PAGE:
One Piece at a Time

Often in clinics, someone watching will approach me afterwards and ask why I hadn’t addressed a certain issue a rider was having. Auditors may notice a rider with certain habits that may not be the best deal for their horse, or making mistakes, and wonder why I spent my time working on another topic. When teaching, it’s pretty quickly obvious how a person habitually relates to their horse, what they struggle with, and what they need to work on. But there are many reasons not to address them all at once.

Especially with a new student or one struggling, I try to pick the one thing I know will immediately benefit them, make them feel successful, or give them the most immediate, gratifying change first. This means that, while I notice other details, I choose not to address them at that point in time.

Giving people too much information at once tends to discourage or frustrate them. Nobody wants to go to a lesson and feel like they are doing everything wrong. I try to give people tools to bring them confidence, understanding and success, and build on those. When we’ve mastered one problem, we can move on to others.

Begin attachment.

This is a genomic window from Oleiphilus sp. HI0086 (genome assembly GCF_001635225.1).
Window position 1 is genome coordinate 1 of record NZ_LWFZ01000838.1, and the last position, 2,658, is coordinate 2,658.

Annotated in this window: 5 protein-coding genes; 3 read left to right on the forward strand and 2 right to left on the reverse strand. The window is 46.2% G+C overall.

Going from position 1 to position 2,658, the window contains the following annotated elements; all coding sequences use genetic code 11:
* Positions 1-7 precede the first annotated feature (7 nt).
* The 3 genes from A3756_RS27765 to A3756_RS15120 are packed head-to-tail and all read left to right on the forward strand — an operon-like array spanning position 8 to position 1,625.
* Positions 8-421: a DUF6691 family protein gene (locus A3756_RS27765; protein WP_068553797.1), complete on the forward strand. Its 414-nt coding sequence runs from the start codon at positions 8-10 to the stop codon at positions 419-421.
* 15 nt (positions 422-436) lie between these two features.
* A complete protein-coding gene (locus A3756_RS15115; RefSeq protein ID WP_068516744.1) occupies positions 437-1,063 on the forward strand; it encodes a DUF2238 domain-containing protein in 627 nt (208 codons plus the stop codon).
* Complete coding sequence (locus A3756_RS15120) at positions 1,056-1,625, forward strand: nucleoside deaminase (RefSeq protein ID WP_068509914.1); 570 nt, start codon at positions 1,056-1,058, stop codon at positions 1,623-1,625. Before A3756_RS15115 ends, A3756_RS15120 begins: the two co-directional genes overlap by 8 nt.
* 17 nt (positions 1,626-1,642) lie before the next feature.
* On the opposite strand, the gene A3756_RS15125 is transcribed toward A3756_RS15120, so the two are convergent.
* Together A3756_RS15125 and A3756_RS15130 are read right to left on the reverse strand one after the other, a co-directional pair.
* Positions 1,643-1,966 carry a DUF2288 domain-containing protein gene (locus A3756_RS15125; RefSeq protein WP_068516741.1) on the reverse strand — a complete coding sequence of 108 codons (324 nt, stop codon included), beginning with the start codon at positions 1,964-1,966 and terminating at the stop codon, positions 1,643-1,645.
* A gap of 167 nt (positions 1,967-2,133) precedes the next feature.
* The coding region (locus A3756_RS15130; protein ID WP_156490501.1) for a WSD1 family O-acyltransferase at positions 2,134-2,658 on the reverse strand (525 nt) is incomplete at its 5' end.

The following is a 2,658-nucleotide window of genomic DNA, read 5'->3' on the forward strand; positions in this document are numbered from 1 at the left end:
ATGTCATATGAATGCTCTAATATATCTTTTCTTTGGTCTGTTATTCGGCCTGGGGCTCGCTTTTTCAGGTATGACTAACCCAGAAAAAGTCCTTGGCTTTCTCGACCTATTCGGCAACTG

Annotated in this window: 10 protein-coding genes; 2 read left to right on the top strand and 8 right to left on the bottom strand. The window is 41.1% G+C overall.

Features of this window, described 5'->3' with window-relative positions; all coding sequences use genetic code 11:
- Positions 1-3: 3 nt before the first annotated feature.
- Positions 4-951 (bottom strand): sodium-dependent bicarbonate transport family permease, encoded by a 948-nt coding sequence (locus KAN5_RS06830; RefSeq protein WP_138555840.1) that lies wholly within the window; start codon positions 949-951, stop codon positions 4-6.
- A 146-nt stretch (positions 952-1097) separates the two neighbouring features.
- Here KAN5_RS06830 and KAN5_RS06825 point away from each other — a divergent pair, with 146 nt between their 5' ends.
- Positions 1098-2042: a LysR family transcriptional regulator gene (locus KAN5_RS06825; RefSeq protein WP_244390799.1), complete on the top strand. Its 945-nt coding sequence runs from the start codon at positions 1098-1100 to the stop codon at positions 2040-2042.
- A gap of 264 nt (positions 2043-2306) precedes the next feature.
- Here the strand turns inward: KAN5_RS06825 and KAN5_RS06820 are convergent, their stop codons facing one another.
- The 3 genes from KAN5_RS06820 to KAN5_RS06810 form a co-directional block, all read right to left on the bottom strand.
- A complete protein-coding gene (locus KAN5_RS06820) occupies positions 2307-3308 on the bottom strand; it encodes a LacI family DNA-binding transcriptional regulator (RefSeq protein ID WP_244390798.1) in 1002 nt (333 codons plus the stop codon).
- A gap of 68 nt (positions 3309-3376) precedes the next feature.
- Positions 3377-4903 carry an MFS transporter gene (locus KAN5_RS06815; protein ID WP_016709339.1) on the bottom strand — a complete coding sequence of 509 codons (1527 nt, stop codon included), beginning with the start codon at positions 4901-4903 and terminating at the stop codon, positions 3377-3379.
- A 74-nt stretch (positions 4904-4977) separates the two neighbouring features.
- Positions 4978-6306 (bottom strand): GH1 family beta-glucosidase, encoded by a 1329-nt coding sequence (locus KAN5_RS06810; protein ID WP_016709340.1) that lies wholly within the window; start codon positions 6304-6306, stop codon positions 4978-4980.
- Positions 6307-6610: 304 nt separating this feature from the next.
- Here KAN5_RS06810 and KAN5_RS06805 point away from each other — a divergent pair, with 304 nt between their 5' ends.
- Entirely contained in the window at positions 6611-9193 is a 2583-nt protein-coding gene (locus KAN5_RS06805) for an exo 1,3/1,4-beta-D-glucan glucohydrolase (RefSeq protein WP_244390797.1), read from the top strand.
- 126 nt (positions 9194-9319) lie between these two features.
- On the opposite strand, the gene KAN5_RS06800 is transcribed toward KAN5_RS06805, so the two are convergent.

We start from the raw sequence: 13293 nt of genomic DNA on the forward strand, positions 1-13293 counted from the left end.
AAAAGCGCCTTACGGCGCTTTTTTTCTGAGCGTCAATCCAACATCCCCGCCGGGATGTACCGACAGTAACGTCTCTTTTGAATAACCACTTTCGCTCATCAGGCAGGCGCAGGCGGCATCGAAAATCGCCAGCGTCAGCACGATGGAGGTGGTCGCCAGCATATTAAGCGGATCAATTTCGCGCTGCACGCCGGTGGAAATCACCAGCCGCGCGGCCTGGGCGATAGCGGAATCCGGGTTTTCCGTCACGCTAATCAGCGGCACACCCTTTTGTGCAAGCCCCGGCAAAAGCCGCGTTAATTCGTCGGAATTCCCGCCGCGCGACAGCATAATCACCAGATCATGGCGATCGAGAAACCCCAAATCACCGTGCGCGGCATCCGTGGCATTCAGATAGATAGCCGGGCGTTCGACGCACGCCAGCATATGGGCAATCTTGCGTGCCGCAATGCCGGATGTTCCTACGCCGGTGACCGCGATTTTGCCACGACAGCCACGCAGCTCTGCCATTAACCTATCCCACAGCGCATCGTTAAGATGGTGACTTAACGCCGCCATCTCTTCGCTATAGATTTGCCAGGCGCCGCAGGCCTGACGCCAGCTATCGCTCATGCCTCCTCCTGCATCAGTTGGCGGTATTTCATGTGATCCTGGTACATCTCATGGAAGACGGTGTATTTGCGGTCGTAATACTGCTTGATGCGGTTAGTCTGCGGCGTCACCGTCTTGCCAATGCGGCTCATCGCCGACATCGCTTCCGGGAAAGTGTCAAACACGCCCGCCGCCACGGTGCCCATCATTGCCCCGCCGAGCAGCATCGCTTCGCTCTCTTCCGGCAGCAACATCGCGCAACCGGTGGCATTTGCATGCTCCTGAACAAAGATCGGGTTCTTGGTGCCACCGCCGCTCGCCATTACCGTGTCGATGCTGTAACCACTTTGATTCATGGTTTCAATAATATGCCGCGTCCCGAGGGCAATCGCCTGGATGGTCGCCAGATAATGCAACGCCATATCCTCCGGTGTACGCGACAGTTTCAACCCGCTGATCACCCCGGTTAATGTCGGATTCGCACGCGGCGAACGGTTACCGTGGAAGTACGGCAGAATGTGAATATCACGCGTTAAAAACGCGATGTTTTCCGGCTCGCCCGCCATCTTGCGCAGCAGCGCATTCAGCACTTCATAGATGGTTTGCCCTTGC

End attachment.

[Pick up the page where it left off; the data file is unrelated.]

People learning can feel self conscious about their public struggle, especially in a clinic setting. It’s extremely humbling, difficult and vulnerable to learn in front of others, especially when you know they are watching your every mistake and commenting on them. I want people to feel safe to try and experiment, and not critiqued to death.

A student may not be ready to hear or understand certain things. When the time is right, we will work on it.

They may not understand yet how all the details connect. My favorite way to teach is to present a broad picture and let people find the connections for themselves. For example, instead of saying to a person dedicated to riding with tight reins “when you pull the reins like that you are ruining any softness” but instead to present concepts and let people find themselves that they and their horse are happier with some give.

My hope in teaching is to create thinking students working toward developing creativity, feel and happy partnerships with their horses, not drone-like students who just obey orders. For some riders, the best way for this to happen is one piece at a time.

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